UK Recruiting

This would have been their senior year. Where are the 2015 McDonald’s All-Americans now?

Briscoe embraces fresh start

Isaiah Briscoe, the point guard who did not play point guard, embraces a fresh start as a NBA prospect.
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Isaiah Briscoe, the point guard who did not play point guard, embraces a fresh start as a NBA prospect.

This week, future Kentucky basketball players Tyrese Maxey and Kahlil Whitney will be joined by 22 of their peers in the 2019 recruiting class for another McDonald’s All-American Game.

Many of the prospects in this year’s event will end up as one-and-done college players before heading off to the NBA Draft next year. Getting to the NBA is the dream of every recruit in attendance this week, but the McDonald’s Game from four years ago shows it’s no sure thing.

Of the 24 competitors in that 2015 game — those who would be college seniors if they had stayed in school — only seven were selected in the first round of an NBA Draft, and several have yet to play a single game at the NBA level.

Here’s a closer look at what happened to every player from the 2015 McDonald’s All-American Game:

Dwayne Bacon

The Florida native was a star player for Oak Hill Academy (Va.) and ranked as the No. 17 overall player in the 2015 class before heading to Florida State for his college career. Bacon averaged 16.5 points per game over two seasons with the Seminoles, leaving school after his sophomore year — when he was selected in the 2017 draft with the No. 40 overall pick. He’s split time between the Hornets and the G League over the last two seasons — playing more than 80 games at the NBA level so far.

Pro ball: 5.3 ppg. 1.8 rpg, 13.7 mpg for the Hornets this season

Antonio Blakeney

Florida’s Mr. Basketball in 2015 was on UK’s recruiting radar and actually committed to Louisville, a pledge that lasted less than two weeks before he re-opened his recruitment. He was prominently mentioned in the U of L escort scandal, though it didn’t have any effect on his college eligibility. Blakeney ultimately ended up at Louisiana State, where he was the team’s leading scorer as a sophomore and averaged 14.8 points per game over two seasons. He went undrafted in 2017 and signed a two-way contract with the Chicago Bulls. Blakeney has played most of this season at the NBA level. He was the No. 16 recruit in the class.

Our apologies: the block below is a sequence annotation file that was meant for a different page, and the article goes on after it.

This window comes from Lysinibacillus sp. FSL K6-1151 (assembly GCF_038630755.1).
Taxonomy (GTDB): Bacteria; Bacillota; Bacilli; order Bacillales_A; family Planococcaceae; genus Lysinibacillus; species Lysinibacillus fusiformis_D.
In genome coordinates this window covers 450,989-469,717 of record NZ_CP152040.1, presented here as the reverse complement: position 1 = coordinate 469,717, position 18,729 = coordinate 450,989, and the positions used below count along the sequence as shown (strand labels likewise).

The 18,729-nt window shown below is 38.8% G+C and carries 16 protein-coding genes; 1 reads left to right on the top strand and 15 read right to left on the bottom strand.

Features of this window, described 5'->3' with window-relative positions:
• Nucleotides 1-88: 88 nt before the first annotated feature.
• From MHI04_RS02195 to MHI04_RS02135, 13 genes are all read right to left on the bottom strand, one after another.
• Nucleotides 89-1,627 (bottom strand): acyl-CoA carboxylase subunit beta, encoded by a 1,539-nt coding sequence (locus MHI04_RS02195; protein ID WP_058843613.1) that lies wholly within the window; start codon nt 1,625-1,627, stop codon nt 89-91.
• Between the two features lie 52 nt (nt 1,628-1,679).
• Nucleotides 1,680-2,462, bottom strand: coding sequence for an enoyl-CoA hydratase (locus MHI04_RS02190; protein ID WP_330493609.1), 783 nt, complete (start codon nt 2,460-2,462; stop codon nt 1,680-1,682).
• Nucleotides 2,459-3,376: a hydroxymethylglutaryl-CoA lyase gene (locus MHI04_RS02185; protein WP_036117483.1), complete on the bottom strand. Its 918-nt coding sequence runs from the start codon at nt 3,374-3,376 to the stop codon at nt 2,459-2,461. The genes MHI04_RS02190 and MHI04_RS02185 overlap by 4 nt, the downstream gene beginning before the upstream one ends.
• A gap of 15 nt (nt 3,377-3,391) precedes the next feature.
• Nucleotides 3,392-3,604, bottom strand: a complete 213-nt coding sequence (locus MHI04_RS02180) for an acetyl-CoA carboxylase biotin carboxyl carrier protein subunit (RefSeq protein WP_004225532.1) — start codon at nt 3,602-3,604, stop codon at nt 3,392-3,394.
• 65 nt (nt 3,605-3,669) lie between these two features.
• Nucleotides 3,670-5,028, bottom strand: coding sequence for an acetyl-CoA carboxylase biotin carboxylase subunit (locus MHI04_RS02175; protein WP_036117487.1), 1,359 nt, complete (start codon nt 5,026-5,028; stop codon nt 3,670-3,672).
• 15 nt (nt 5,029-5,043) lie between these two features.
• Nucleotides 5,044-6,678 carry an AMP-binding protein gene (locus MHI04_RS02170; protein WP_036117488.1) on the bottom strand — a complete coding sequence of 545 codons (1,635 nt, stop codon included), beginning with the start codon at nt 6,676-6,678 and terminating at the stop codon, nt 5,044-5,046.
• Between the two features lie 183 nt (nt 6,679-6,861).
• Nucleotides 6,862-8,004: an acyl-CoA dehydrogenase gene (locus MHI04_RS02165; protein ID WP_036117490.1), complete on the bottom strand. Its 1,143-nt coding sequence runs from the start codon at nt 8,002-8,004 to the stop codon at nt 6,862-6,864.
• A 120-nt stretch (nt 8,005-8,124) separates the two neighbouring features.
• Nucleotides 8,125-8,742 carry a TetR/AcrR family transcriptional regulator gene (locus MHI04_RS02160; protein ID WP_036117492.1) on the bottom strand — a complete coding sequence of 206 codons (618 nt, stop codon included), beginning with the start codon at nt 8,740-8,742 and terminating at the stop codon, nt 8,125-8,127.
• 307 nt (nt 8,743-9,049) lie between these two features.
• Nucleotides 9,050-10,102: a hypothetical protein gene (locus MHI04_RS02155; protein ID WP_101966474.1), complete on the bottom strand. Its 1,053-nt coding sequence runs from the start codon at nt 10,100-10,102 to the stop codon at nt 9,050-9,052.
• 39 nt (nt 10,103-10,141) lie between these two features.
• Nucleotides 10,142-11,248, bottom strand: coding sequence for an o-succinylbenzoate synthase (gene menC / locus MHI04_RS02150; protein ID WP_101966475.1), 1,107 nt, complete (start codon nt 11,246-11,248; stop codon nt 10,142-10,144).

Pro ball: 7.1 ppg, 1.7 rpg, 13.7 mpg for the Bulls this season

Carlton Bragg

Another one-time UK recruiting target, Bragg committed to Kansas out of high school and played in 69 games — with just five starts — over two seasons with the Jayhawks. He moved to Arizona State and was forced to sit out the 2017-18 season as a transfer, but he left that program before ever playing a game. Bragg ended up at New Mexico and averaged 10.5 points and 8.8 rebounds in 24 games this season. He still has one more season of college eligibility remaining because of his previous transfers. The Cleveland native was the No. 24 player in the class.

Pro ball: Not among Top 100 prospects for NBA Draft

Isaiah Briscoe

Though Kentucky targeted several different players in this game, Briscoe ended up being the only McDonald’s All-American in his class to pick the Wildcats. The New Jersey native was the No. 12 overall prospect in the class and a standout on the Nike EYBL circuit. He started 69 of 70 games in two seasons with the Cats, averaging 10.9 points, 5.4 rebounds and 3.7 assists per game. Briscoe was not drafted in 2017 and played some summer and preseason NBA ball before heading to Estonia to play the 2017-18 season.

He signed a contract with the Orlando Magic last summer and played 39 games this season before undergoing meniscus surgery earlier this month. The only other recruiting class under John Calipari with just one McDonald’s All-American was Calipari’s first with the Wildcats in 2009, when DeMarcus Cousins was the lone UK recruit in the game.

Pro ball: 3.5 ppg, 2.2 apg, 14.3 mpg for the Magic this season

BriscoeRoselle.JPG
Isaiah Briscoe was a standout recruit in New Jersey before coming to Kentucky in 2015. AP

Jaylen Brown

One of UK’s biggest recruiting targets in the 2015 class, Brown was ranked No. 4 overall nationally, and the Cats appeared to be possible favorites going into his college decision day. He ended up picking California instead and averaged 14.6 points and 5.4 rebounds per game for the Bears as a freshman. It was his only season of college basketball. Brown was selected with the No. 3 overall pick in the 2016 NBA Draft and has developed into an important player for the Boston Celtics, starting 70 games in his second season and averaging double-digit scoring over each of the past two seasons.

Pro ball: 12.9 ppg. 4.3 rpg, 25.9 mpg for the Celtics this season

Jalen Brunson

No recruit from this McDonald’s All-American Game had a better college basketball career than Brunson, the No. 22 overall prospect in the class who became a national player of the year and two-time national champion at Villanova. The Illinois high school standout won titles as a freshman and junior with the Wildcats, averaging 18.9 points and 4.6 assists per game while leading Villanova to the championship last season. He left for the NBA after that and was chosen with the No. 33 overall pick in last year’s draft. Brunson has emerged as a starter for the Dallas Mavericks during his rookie season.